Steadying Our Communal Raft During Uncertain Times
As the COVID-19 crisis escalates, how can we each stay resilient and find our role?
by Mark Bertin, MD
I like to use the example of a small boat crossing the Gulf of Siam. In Vietnam, there are many people, called boat people, who leave the country in small boats. Often the boats are caught in rough seas or storms, the people may panic, and boats may sink.
But if even one person aboard can remain calm, lucid, knowing what to do and what not to do, he or she can help the boat survive. His or her expression – face, voice – communicates clarity and calmness, and people have trust in that person. They will listen to what he or she says.
One such person can save the lives of many.
—Thich Nhat Hanh
We live on a planet that is like a solitary raft, in space, with definably limited resources. There are an awful lot of us. There are complex systems in play and none of us exist in isolation. If we retreat into ourselves, what happens next? We’ll still be here, on our raft, in space, with definably limited resources, an awful lot of us, together.
We’re all intertwined whether we like it or not. You buy up all the toilet paper. Your family has comfort. Your neighbors do not. Then what? The decisions made in my house affect my street, and vice versa. The decisions made in the United States affect everywhere else in the world, and vice versa.
As we would hope, in this crisis most people are already choosing to do the right thing in our communities, acting with generosity and compassion. A huge number of individuals are immersed at the medical and logistical front lines. With no short-term solution in sight, it may already be time for each of us to consider what will happen if the situation persists and grows more intense.
There is an old aphorism that goes like this: Before speaking, consider: Is it kind? Is it true? And, is it necessary? The same perspective can apply to our actions; are we staying true to what we believe right? Check in with yourself right now, sitting here, reading this. Maybe there is something more to do, or maybe something less. Maybe this is a moment to ease up on yourself and accept that you’re doing all you can.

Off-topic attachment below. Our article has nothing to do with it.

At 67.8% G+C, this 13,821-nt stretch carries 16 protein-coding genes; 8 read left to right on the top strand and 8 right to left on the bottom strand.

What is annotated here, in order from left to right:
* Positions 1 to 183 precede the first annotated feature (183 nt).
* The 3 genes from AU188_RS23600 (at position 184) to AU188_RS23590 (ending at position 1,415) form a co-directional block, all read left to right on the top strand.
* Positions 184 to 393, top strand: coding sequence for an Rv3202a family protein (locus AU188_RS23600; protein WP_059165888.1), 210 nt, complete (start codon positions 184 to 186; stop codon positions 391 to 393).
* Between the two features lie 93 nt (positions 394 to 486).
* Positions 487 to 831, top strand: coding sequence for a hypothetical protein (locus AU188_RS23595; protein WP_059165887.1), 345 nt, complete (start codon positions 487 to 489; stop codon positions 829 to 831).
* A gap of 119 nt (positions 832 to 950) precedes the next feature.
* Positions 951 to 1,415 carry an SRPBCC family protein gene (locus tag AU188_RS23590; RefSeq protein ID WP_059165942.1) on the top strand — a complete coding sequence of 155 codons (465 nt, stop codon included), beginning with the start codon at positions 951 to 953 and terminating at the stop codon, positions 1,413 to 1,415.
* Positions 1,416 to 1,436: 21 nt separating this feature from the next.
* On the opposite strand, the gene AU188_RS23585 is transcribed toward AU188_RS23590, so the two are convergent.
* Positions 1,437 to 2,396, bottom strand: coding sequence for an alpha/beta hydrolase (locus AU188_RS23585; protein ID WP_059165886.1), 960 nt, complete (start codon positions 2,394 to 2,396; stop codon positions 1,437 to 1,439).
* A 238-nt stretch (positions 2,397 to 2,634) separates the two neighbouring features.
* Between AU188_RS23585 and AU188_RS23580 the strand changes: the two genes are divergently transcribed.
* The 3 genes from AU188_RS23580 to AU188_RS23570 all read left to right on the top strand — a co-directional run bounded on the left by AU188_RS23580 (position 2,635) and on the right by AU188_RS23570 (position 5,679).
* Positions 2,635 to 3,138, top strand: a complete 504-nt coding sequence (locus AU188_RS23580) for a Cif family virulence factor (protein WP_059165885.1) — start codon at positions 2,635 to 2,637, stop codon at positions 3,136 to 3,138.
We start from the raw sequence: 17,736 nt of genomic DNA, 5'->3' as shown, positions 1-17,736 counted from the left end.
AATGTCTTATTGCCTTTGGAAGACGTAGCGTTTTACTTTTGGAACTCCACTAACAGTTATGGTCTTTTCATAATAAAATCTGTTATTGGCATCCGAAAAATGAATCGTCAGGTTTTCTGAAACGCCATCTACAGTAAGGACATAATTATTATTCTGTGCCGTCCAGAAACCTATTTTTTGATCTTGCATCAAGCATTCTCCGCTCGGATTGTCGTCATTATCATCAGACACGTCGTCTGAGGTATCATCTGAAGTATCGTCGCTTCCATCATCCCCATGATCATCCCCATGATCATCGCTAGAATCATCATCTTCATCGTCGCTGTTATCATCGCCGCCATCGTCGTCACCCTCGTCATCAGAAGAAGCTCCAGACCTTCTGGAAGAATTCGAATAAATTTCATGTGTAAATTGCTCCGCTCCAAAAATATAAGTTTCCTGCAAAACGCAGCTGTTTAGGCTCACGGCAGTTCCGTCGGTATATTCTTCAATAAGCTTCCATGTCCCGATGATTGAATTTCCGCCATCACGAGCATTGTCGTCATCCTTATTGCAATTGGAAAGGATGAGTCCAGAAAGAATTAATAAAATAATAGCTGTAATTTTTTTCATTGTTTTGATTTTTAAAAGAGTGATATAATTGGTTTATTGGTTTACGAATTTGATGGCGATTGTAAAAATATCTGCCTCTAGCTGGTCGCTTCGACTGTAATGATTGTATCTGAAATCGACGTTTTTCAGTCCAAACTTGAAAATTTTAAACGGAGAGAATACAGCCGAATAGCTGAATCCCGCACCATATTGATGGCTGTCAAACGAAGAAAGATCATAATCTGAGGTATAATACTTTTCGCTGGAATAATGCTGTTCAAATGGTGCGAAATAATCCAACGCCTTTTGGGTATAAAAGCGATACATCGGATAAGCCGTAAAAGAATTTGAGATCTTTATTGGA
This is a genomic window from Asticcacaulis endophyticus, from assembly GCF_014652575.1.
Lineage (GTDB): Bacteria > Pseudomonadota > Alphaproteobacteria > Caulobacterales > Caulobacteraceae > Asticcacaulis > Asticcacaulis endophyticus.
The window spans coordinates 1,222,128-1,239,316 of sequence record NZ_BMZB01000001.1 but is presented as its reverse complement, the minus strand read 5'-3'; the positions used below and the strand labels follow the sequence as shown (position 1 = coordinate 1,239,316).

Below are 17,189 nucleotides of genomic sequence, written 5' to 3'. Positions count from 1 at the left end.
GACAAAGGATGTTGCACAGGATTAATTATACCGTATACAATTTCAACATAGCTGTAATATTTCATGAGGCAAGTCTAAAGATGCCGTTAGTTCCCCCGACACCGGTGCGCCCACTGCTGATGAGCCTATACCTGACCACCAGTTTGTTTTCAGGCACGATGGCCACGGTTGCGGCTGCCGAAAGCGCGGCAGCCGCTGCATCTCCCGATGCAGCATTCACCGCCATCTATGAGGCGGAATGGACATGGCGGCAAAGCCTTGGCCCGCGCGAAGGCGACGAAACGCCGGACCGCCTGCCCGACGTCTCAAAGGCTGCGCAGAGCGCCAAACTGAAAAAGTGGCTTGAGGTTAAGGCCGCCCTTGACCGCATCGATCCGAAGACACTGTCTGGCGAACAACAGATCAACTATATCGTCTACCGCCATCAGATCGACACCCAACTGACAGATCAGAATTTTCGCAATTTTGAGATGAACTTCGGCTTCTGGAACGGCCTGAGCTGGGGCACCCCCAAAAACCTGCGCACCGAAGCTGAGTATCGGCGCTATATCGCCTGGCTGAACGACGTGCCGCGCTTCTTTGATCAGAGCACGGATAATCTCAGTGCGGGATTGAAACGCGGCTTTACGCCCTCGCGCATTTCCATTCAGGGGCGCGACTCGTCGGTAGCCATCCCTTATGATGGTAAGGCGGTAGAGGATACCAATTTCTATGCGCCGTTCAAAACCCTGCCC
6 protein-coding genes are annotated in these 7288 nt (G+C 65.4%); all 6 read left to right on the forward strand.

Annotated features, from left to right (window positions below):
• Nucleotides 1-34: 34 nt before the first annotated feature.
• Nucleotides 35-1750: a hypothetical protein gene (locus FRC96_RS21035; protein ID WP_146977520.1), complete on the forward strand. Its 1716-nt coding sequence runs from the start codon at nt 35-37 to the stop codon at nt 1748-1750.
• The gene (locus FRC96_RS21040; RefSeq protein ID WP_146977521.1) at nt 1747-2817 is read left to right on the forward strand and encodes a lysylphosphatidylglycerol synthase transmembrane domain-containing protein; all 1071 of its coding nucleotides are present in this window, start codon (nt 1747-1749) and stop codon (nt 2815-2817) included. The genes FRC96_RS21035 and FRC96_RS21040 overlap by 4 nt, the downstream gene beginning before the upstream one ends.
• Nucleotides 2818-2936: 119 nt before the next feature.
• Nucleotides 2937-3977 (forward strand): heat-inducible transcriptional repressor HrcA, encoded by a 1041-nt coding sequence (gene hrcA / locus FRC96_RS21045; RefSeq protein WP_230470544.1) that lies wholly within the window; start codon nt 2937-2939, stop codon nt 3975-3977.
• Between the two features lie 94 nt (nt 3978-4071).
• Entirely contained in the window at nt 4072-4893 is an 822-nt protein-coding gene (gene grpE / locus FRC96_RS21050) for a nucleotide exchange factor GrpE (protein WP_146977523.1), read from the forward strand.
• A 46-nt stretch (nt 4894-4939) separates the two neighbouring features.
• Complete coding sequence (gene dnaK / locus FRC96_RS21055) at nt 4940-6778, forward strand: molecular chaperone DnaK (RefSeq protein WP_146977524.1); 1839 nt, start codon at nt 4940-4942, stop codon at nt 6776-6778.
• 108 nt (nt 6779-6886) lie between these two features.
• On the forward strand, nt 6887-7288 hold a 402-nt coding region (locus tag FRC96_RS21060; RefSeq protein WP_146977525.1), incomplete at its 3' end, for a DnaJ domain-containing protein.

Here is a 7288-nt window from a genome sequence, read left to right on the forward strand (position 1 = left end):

Can we hold onto our best selves if the fear, uncertainty, and isolation expand before they end? We don’t want to be known as the generation that when the stuff hit the fan hoarded toilet paper. How does our toilet paper (or food stockpile or decision to play pickup basketball) affect the tone and safety of our community? Maybe even the world? Each of us influence our shared raft.
Set your intentions up front. From what I gather, news will worsen before it gets better. With increased testing the terrifying numbers may grow even quicker than the coronavirus disease spreads. A wave of critically ill will suffer and also further swamp the health system. There may or may not be true shortages, and there definitely will be a lot of people out of work.
Now is the time to consider your role on our communal raft. Some of us lived through LA during the riots there and in NYC post-9/11. One felt like chaos and one full of compassion, a city united. Which comes next?
Right now, in this moment. Here you are. What is true? What is kind? What is necessary?
This was a very good article. I wish I could forward it as a stand alone information piece because my affected adult child will not read it if it has the “label” of being for those with AHDD. I know I should credit the course but in my case my family member is in denial about needing advice under the acronym.
Great perspective and great reminder. We need to think in communal terms, but Americans aren’t always used to doing this. Thank you Dr. Bertin for helping us think about our role in the raft.
I wish more people had this sort of great perspective. This world would turn out to be a great and happy place, even pandemics like COVID-19 wouldn’t shake us to our core. I am hearing such sad stories related to people committing suicides because they couldn’t pay their bills. This situation should be embraced with increased generosity and humility. We need to check on our neighbors often and ask if they need anything. We need to show even more love for people with ADHD. It would be even harder to cope with this uncertainty and fear around them.